“Yes, Lord,” she replied, “I believe that you are the Messiah, the Son of God, who is to come into the world.”
Not to get too deep here, but I just read a question someone had about what it means to say that Jesus died for our sins. The person who asked it thought that the concept was ridiculous in that he died so long ago that none of us had even been born, let alone sinned. It made me wonder why we all believe that if something didn’t happen this week, or in this decade, it doesn’t constitute relevance in our lives. Maybe this is at the heart of why people just don’t believe. The guy’s comment went something like this:
Will someone to explain to me what “he died for my sins” means; because if “he” died, it was 2,000 years before my first sin. I honestly don’t get it, it requires double-think, and a time-shift. It requires that I imagine myself to be guilty of another’s misdemeanour 4 thousand years earlier than the killing. I find human sacrifice repulsive. At the moment, you see, I am firmly of the opinion that the religious texts are myth, fantasy and lies, and I chose those words carefully.
My attempt at an answer to this question was:
Not that I have all the answers, but my understanding is that we are all too focused on our little contribution to this life and on what we think we know. When they say that Jesus died for our sins all those years ago, they are talking about the fact that He gave His life in order to “purchase” salvation for all who would live on this earth. Without his sacrifice, we would not experience the freedom and grace that we now have. Though many fail to see these gifts, they do exist just in the fact that we are all still living and weren’t somehow devoured by a great flood or other catastrophe sent by God to wipe out an unredeemable remnant of mankind. By dying on the cross, Jesus said to God, “Spare them.” Jesus was God’s word in the flesh. He was the ideal, the standard that we should all live by. Jesus had the right reaction, the right answer, the right idea about every single thing in this world. We can choose to follow His lead and experience the love and mercy of God as granted to us freely or we can ignore it and go about our business as though ours is the only existence that matters. It’s a chance I’m not willing to take, but surprisingly most people would opt to have no faith and therefore never know the peace of God.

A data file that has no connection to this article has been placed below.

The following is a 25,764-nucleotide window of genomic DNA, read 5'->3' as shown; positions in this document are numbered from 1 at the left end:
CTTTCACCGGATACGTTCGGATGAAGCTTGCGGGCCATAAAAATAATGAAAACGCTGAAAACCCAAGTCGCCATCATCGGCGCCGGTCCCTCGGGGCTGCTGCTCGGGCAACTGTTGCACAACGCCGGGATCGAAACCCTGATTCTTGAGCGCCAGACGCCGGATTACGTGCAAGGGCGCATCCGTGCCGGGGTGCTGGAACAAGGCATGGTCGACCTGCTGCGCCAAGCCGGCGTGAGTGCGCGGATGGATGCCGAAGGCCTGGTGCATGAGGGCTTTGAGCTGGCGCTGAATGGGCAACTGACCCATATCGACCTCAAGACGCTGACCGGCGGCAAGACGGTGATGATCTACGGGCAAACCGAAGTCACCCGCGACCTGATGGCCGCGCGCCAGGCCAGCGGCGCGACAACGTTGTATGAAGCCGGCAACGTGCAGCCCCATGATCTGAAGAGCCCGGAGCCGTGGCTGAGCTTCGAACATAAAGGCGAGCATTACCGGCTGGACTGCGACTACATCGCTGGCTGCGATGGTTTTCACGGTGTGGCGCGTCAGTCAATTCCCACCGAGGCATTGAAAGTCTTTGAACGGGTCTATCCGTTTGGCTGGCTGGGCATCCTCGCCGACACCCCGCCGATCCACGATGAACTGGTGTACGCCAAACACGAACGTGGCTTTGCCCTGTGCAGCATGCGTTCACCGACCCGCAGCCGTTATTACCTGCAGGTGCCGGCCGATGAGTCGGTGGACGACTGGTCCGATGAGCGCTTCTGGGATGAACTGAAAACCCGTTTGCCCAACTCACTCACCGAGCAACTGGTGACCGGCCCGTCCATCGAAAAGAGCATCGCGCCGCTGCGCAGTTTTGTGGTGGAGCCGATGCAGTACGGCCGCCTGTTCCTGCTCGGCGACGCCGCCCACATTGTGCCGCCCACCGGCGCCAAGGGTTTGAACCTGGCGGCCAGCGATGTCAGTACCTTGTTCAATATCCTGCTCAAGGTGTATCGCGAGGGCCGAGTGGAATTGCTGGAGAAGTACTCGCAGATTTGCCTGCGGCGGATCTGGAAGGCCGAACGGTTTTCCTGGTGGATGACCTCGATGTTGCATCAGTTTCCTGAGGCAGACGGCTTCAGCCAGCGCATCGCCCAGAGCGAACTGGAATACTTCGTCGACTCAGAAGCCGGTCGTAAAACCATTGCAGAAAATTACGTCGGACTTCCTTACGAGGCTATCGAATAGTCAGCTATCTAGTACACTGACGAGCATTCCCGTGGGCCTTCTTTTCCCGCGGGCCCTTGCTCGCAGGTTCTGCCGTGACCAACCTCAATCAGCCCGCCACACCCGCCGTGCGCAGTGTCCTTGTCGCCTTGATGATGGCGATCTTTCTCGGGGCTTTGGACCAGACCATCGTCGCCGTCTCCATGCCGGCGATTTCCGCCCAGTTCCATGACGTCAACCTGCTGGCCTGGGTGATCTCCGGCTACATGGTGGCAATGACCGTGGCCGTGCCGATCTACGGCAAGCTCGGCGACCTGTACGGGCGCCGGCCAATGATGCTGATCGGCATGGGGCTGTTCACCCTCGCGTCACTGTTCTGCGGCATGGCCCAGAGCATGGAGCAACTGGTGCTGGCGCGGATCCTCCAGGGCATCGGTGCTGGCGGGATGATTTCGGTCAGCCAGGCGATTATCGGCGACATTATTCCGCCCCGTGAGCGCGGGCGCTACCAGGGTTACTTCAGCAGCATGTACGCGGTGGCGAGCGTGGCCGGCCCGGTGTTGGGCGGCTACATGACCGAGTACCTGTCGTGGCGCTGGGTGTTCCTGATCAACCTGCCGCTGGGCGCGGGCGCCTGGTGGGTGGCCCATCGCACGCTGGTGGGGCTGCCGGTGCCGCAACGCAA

With that said, I must also say that it alarms me to hear people state with such confidence that they simply do not believe Jesus existed, that He died for our sins, that He was resurrected, or that He was in any way significant. If you read the Bible and take it as God’s word, there is absolutely no room for doubting that Jesus was the Son of God. Jesus was the lamb who walked the earth to provide the example to us of how God’s love is to be manifested in our relationships and dealings with one another. If we can’t see that, it’s got to be because for some reason we just don’t want to see it. Maybe it stirs up feelings of guilt in us. Maybe it makes us feel inadequate to admit that there is no perfection that we can achieve as humans that will ever match what He was. This saddens me. Partly because it means that for some people, Jesus’s gift of salvation is basically not being accepted. It is likened to an ugly sweater that we feel we must return because it doesn’t fit or is the wrong color or texture. Likening Jesus’s death for us to an ugly sweater means that His love is somehow “out of fashion” or subject to the whims of society’s idea of trendy or important.
I know of no more valuable gift than the gift that God gave with the sacrifice of His only Son. Jesus is the way, the truth and the life. No one reaches the Father except through Him. We are not nearly as important in this moment as His sacrifice has always been and will always be. No matter what we think we know or how much we think we’ve done here, there is no such thing as VIP status in heaven.
Simon Peter answered, “You are the Messiah, the Son of the living God.”